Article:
News in Asia


There was much that happened over the holiday break in Asia, some of it good and some of it particularly devastating. Since it’s been so long, let’s get right down to it.

As many of you already know, a 23 -year-old woman was brutally gang-raped in the Indian city of Delhi and subsequently died of her injuries. The crime has sparked widespread protests and gained international attention. The victim was traveling to the movies with a male friend when both were attacked on the bus and the woman’s friend was severely beaten. There has been much analysis over the incident and BBC has several articles dealing with overall hostility and abuse Indian women face on a daily basis. This piece in particular documents how women in Delhi live in fear of being attacked. The women in this article are all considered middle to upper class and it is acknowledged by everyone that poor women in Delhi and elsewhere in India have it far, far worse. There’s also been analysis of how the attack is viewed in the Western world. A piece by Amith Gupta talks about how Orientalist feminism is making an ugly comeback in the midst of the tragedy. Finally, the victim’s father is speaking out, releasing his daughter’s name to serve as an inspiration for other victims. The link to the news story contains the victim’s name.

In more awful news, a human rights lawyer in Nepal is cautioning women to be wary of police and other officials amid protests after a woman was raped and robbed by government officials, declaring women may not be safe, even in government custody.

In better news, Malala Yousufzai, the 15-year-old Pakistani girl who was shot by the Taliban for her outspokenness in favor of girls’ education was released from the hospital this week. She will have to return on late January for reconstructive surgery. Until then, her family will continue to live in their temporary home in England.

While Malala has brought international attention to the issue of women’s rights in education in Pakistan, there has been little said in the mainstream media of the continued drone strikes in the country. Just this week, a US drone attack reportedly killed 8 Taliban operatives in Pakistan. The use of drones continues to be controversial because while the missiles may kill al-Qaeda and Taliban, it’s also becoming more apparent that innocent civilians, including children Malala’s age and younger, are also being killed in the strikes.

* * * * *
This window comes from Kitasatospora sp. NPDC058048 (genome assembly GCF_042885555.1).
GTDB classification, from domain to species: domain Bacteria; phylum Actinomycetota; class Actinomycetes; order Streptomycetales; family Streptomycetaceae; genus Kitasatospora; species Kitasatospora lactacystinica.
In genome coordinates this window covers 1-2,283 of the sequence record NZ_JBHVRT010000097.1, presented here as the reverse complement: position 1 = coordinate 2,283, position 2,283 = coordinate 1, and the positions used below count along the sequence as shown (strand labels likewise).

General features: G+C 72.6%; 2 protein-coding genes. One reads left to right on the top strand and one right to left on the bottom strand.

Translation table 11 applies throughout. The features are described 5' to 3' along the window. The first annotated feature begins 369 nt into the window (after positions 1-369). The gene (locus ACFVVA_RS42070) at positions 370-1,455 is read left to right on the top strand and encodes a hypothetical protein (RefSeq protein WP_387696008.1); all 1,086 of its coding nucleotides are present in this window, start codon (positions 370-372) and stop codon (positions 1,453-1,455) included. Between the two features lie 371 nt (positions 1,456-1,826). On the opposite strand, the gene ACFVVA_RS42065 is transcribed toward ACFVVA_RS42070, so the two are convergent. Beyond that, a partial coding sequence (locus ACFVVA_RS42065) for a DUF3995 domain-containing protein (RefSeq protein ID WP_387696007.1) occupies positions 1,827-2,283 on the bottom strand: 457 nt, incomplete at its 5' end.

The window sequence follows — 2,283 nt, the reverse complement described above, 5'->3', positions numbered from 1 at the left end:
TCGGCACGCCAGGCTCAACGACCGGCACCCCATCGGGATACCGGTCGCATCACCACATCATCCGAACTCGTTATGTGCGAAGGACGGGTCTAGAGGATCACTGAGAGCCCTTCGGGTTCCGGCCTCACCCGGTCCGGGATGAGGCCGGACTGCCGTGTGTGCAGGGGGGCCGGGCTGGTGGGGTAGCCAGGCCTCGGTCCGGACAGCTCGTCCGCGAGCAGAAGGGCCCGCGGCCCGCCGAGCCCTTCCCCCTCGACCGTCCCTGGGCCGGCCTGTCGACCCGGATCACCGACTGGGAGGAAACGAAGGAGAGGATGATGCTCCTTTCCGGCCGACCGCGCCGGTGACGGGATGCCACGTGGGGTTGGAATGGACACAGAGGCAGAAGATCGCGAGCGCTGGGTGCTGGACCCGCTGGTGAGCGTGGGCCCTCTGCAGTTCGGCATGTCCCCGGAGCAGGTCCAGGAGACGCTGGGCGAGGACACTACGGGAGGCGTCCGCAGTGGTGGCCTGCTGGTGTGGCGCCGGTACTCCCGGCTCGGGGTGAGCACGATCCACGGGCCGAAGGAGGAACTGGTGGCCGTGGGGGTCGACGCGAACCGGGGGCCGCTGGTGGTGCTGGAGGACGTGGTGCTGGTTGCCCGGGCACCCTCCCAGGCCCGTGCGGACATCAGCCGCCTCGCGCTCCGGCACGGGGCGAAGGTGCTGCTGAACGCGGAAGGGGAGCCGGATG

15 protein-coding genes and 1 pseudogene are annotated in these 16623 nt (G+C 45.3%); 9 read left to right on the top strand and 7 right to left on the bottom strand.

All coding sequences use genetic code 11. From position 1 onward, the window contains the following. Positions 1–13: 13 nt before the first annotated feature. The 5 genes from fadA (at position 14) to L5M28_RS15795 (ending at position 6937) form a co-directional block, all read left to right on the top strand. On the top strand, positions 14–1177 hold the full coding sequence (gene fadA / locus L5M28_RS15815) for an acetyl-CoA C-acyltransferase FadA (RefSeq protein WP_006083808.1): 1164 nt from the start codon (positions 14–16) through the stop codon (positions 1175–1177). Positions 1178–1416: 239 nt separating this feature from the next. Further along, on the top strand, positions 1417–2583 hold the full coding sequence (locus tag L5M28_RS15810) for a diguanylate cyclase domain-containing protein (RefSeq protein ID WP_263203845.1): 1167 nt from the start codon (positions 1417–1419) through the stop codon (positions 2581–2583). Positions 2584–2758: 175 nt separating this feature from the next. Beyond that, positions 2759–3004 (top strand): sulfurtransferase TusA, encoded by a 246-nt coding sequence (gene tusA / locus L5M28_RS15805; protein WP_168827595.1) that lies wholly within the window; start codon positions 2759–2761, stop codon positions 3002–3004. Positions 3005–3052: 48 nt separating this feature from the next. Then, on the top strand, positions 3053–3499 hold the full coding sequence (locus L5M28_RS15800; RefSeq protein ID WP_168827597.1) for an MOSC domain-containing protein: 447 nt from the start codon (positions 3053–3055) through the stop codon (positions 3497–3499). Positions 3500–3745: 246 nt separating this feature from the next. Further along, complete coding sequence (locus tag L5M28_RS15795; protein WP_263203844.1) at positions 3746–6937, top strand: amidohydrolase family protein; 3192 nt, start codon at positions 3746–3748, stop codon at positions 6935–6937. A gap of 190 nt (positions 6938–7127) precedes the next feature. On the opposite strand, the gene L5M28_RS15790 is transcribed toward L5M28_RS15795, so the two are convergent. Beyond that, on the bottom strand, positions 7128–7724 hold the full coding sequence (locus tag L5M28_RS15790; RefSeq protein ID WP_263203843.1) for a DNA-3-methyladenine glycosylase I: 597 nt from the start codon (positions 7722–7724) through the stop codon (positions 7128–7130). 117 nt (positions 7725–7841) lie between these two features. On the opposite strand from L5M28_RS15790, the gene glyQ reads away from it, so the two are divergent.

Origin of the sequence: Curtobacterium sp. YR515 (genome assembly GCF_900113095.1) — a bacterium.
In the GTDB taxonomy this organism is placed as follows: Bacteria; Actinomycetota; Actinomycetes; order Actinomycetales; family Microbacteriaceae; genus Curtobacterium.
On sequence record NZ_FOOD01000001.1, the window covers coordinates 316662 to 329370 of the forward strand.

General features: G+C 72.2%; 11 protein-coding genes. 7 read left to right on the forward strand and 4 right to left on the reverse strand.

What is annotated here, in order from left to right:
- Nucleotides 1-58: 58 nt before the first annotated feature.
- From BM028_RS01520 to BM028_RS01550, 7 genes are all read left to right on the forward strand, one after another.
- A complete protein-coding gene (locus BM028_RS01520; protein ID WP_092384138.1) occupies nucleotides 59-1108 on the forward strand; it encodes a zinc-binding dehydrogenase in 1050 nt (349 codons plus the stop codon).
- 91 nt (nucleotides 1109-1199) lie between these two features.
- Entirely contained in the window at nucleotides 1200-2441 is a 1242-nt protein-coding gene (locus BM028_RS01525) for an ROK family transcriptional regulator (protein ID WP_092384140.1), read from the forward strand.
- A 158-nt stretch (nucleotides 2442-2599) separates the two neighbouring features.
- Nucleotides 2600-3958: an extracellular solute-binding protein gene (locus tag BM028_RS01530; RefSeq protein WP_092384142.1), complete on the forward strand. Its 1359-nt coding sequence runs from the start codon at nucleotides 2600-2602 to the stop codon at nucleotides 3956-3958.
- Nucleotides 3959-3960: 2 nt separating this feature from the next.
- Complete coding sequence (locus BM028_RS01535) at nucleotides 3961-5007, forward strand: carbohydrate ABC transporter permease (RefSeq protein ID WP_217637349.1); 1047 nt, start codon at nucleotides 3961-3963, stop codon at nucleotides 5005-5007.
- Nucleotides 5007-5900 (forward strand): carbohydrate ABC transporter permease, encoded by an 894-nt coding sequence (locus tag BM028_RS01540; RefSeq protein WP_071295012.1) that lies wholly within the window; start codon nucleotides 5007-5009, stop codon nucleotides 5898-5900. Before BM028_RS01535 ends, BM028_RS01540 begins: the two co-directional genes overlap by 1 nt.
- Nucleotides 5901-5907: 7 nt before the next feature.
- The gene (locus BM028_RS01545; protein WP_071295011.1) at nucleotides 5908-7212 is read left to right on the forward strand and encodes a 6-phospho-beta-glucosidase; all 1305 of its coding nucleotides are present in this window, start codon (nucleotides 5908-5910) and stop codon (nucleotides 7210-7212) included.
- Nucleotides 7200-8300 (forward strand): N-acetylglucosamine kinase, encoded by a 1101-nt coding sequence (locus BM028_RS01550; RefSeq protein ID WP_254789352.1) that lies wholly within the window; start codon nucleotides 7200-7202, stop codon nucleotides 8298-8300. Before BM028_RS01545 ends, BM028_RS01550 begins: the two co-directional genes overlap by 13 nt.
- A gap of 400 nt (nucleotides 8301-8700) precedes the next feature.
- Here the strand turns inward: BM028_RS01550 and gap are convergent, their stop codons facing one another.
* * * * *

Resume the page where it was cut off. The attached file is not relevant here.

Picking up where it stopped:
Speaking of Pakistan, troops of that country have been involved in a border clash with Indian troops in the disputed Kashmir region.

In a victory for women’s reproductive rights, Philippine’s president has approved and signed a family planning bill that has been blocked by the Catholic Church for more than a decade. According to Aljazeera, the law, which will take effect next month, allows government funding for contraceptives that would be made available especially for poor women. Of course, the Catholic Church balks at this, saying the availability of birth control will promote promiscuity.

Finally, it looks as if Taiwan is leading the way for gay rights in Asia. There is speculation that the island nation will be the first in Asia to approve same-sex marriage. Already, the issue has been brought up before the legislature and some predict that approval could come sometime later this year.

By Stephens

Florida girl, would-be world traveler and semi-permanent expat. Her main strategy of life is to throw out the nets and hope something useful comes back, but many times it's just an old shoe. She also really, really hates winter and people who are consistently late.

6 replies on “News in Asia”

“Also on Sunday, the victim’s father denied a British newspaper report that he wanted his daughter named.

The Sunday People said the father had given permission to name him and his daughter, despite an Indian law that protects sex crime victims by prohibiting their identification.

The newspaper carried a photograph of the father, but said the family had requested no photograph of the victim be used.

The father was later quoted by the Hindustan Times and The Hindu newspapers as denying the comments attributed to him.

“I have only said we won’t have any objection if the government uses my daughter’s name for a new law for crime against women that is more stringent and better framed that the existing one,” the Hindustan Times quoted him as saying.

Last week, the father told BBC Hindi that he had no problem with his daughter’s name being used in the context of a revised anti-rape law. “She is a martyr. It would cause no problem to the family,” he said.”

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